Research from home, a practical guide

Things have changed, to say the least. As a MSCA Fellow the first years of my research project consisted of travelling through Europe with seminars, training courses and conferences spread over multiple countries. But then COVID-19 struck and we’ve been con fined to our homes for more then a year now. The funny thing about doing a PhD in the ROMSOC project is that most of us are quite independent and don’t have an urgent necessity to work in an office.

With a charged laptop and noise cancelling headphones, I can work wherever, whenever. This turned out to not be completely true though. There seems to be a reason that we never abandoned offices. At fi rst this newfound freedom felt great. I could go for a run whenever I felt like it and be back at work with no lost time. If I wanted to make my favourite slow cooked dish, rendang, I would just prepare it in the morning and stir whilst waiting for a simulation run. Technically, as mathematicians we were already quite far from following a dress-code, but I feel that writing a paper in your pyjamas at the faculty might be a bridge too far. But when you work, eat and relax in the same room for a months on end, the lines do start to blur. Therefore, some caution is needed to keep your spirits up and those stress levels down.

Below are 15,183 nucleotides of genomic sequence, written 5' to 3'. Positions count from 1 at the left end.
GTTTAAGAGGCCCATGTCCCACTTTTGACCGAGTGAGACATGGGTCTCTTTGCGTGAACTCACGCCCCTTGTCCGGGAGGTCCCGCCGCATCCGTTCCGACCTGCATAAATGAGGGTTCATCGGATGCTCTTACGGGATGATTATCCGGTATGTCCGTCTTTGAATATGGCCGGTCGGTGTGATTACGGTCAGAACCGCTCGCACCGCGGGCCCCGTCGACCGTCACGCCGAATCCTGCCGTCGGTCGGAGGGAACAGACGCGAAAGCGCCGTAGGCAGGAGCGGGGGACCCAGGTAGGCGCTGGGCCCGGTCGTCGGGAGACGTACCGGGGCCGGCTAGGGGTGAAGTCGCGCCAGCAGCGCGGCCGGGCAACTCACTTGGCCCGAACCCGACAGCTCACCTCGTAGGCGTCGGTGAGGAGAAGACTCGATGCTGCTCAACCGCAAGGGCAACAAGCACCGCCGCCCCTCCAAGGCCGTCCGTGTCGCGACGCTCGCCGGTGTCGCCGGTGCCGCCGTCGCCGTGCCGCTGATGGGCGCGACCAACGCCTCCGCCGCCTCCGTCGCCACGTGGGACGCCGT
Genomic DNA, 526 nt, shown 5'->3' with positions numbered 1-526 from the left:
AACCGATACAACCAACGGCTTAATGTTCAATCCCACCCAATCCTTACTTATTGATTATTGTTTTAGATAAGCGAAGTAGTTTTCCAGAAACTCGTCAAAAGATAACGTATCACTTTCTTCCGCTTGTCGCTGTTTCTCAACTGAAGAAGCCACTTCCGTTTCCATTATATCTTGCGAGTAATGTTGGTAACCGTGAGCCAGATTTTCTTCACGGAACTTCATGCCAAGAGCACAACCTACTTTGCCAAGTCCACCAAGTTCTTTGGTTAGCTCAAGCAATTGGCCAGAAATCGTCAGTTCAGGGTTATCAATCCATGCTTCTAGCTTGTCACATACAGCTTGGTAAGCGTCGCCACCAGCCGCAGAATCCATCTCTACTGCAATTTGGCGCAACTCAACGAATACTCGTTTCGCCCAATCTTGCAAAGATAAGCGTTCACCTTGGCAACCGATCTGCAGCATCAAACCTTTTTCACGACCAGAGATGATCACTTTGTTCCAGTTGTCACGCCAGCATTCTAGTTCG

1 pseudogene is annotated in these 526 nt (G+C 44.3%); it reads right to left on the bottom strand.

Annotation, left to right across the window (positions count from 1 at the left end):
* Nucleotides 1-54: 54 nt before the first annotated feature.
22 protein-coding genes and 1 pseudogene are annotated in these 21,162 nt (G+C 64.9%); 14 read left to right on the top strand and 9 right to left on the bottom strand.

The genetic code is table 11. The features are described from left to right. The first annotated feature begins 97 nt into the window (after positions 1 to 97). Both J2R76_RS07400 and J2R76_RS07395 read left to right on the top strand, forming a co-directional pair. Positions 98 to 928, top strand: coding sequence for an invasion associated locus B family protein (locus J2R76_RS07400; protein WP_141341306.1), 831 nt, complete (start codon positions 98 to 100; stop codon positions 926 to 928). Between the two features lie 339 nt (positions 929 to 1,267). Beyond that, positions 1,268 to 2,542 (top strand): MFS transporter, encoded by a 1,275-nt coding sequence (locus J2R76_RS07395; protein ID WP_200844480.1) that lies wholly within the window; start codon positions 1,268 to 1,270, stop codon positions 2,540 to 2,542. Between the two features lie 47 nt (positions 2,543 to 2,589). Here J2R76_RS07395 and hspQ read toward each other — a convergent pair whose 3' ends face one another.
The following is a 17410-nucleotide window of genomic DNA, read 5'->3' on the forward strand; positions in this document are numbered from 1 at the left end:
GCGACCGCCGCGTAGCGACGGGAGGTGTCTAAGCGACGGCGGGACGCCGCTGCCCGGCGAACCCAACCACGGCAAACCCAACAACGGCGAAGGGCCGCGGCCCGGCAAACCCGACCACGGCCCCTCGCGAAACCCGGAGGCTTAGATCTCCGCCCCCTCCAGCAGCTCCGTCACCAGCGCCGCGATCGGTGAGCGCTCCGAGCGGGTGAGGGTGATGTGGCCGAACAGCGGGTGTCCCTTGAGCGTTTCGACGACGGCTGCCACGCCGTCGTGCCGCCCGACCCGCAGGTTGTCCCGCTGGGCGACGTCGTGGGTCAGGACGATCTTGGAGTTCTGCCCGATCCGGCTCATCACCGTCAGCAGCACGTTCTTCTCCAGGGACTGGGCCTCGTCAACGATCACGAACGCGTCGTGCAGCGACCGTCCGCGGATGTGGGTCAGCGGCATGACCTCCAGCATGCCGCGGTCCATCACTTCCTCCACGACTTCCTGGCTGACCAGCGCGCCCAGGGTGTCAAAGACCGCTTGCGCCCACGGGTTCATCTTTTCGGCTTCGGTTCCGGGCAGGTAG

Going further into the lockdown I found my schedule drifting off . Waking up a little bit later each day, consequently working a bit longer. Then not working that bit longer and feeling under-productive. Although I had almost complete freedom in choosing when I would do whatever I wanted, I am still a mathematician. As mathematicians, we are always thinking in structures and how to optimise them. More and more I started to experiment with structuring my day and kept the parts that I liked in place. I ended up with rising at 7, work at 7:30, an hour of exercise and lunch at 12, then work till 6 and make sure to relax in the evening to go right back at it again the next day. In the end this is not that diff erent from a regular office schedule, it seems that I reinvented the wheel.

I hope you enjoyed this instalment of our ROMSOC blog. Please find the references below to see the results we have produced since my last blog post [1, 2] to follow the progress of me and my fellow researchers please keep an eye on the ROMSOC website and follow us on Twitter and Facebook!

Marcus Bannenberg

[1] MWFM Bannenberg, A Ciccazzo, and M G ̈unther. Reduced order multirateschemes for coupled differential-algebraic systems. 2021.2
[2] MWFM Bannenberg, F Kasolis, M G ̈unther, and M Clemens. Maximumentropy snapshot sampling for reduced basis modelling.preprint, 2020.